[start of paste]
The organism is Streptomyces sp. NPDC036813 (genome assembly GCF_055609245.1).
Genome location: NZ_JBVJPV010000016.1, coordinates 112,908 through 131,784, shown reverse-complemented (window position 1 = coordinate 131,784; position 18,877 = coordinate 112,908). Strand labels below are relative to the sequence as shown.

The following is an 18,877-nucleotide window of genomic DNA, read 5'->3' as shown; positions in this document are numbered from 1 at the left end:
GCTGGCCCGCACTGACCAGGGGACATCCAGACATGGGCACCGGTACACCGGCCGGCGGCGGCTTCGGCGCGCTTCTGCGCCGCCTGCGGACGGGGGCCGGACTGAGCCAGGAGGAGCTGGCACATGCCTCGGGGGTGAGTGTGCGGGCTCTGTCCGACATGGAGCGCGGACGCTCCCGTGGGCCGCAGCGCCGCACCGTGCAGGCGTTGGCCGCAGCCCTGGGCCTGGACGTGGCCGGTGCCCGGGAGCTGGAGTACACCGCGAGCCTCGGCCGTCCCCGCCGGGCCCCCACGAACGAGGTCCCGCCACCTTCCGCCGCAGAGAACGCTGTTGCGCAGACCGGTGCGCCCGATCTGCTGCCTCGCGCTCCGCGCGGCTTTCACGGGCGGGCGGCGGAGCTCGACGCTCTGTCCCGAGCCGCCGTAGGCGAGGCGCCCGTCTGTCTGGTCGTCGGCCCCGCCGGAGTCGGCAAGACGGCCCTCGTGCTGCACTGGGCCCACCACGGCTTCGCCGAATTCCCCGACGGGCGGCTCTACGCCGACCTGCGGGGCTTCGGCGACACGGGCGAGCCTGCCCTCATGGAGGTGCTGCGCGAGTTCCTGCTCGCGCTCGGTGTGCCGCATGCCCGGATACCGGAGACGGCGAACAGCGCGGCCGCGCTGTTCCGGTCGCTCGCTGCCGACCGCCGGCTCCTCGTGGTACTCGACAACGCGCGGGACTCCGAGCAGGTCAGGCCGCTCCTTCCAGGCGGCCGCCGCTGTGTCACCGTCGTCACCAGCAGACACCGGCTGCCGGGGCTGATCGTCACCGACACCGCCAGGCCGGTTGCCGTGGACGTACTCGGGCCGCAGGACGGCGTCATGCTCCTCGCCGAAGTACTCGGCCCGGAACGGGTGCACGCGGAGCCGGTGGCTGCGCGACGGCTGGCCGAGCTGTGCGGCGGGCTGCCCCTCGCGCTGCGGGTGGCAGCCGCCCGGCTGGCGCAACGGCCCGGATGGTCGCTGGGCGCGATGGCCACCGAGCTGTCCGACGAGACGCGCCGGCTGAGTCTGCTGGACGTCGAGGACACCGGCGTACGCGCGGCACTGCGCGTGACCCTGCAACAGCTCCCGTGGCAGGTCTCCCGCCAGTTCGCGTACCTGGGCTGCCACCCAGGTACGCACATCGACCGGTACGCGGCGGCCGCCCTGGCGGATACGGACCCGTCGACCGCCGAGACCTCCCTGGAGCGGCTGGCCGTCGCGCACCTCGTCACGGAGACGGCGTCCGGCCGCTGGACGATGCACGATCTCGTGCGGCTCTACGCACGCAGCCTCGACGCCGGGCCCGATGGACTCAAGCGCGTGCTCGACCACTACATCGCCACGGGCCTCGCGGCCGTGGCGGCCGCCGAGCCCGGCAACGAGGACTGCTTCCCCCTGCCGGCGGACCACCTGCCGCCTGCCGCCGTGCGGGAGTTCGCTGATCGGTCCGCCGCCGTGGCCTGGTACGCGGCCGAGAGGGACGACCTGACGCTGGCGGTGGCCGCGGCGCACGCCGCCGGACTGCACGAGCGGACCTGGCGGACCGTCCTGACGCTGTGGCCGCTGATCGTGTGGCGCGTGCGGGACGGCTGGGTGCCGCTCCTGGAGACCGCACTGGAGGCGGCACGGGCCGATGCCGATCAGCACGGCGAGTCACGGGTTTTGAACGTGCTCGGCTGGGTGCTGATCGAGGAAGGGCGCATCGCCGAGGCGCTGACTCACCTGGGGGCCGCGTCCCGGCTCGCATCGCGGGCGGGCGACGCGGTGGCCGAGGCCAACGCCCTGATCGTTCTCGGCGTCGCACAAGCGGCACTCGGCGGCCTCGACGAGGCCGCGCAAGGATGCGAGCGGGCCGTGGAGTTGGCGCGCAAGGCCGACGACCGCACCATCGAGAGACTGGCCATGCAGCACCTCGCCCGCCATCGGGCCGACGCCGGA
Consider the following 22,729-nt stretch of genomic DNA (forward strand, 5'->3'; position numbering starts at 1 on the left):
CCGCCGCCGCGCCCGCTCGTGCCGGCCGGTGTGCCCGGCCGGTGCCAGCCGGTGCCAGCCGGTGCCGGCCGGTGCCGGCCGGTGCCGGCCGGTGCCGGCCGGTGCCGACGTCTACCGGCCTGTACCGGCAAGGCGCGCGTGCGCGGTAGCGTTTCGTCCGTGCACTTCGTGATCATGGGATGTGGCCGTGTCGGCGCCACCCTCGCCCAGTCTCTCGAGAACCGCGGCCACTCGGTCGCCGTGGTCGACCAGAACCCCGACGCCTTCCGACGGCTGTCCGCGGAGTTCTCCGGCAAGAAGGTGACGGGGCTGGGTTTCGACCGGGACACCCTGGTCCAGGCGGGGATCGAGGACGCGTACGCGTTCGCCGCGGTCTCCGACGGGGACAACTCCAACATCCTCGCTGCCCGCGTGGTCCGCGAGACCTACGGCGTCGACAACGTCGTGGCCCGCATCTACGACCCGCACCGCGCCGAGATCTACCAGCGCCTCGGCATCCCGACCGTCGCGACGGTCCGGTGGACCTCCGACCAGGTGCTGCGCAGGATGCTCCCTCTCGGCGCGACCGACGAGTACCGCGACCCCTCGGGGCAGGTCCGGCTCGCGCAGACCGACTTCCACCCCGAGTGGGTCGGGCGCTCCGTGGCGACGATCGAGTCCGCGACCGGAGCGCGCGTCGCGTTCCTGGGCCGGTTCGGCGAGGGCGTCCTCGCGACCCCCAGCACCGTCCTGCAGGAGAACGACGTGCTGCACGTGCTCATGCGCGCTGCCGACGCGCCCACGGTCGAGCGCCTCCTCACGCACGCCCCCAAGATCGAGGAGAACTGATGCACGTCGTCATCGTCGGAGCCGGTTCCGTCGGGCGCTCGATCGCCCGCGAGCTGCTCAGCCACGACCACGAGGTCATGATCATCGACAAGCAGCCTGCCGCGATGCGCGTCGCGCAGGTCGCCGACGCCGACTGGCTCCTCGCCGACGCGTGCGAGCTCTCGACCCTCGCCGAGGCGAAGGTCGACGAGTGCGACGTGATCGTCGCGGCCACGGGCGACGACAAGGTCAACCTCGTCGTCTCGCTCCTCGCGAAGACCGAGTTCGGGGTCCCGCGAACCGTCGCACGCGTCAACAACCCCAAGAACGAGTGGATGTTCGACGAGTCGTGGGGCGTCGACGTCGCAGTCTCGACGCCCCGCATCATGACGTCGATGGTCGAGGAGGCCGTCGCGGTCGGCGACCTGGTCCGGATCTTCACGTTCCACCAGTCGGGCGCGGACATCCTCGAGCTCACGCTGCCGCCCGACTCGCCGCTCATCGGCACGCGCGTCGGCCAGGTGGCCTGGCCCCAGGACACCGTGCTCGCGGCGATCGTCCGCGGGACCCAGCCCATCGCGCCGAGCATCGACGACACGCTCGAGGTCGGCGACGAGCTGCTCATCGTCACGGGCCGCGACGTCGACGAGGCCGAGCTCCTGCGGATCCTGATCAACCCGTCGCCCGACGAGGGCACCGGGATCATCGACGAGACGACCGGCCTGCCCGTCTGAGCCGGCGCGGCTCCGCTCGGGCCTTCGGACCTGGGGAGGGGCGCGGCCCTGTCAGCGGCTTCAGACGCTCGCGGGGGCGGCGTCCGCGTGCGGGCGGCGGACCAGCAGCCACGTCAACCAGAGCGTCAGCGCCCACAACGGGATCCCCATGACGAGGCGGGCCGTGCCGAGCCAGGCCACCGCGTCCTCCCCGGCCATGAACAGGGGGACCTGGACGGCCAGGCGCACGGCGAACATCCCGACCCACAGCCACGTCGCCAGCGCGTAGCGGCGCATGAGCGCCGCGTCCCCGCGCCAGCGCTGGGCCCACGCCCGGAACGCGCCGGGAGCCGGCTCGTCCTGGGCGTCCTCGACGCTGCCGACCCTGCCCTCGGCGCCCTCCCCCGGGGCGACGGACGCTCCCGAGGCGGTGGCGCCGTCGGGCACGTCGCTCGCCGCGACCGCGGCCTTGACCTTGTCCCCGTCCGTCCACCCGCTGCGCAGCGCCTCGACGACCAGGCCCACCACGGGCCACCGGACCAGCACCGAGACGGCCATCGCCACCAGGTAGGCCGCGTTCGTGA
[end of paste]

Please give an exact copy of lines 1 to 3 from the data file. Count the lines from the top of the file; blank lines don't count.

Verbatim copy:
The organism is Streptomyces sp. NPDC036813 (genome assembly GCF_055609245.1).
Genome location: NZ_JBVJPV010000016.1, coordinates 112,908 through 131,784, shown reverse-complemented (window position 1 = coordinate 131,784; position 18,877 = coordinate 112,908). Strand labels below are relative to the sequence as shown.

The following is an 18,877-nucleotide window of genomic DNA, read 5'->3' as shown; positions in this document are numbered from 1 at the left end: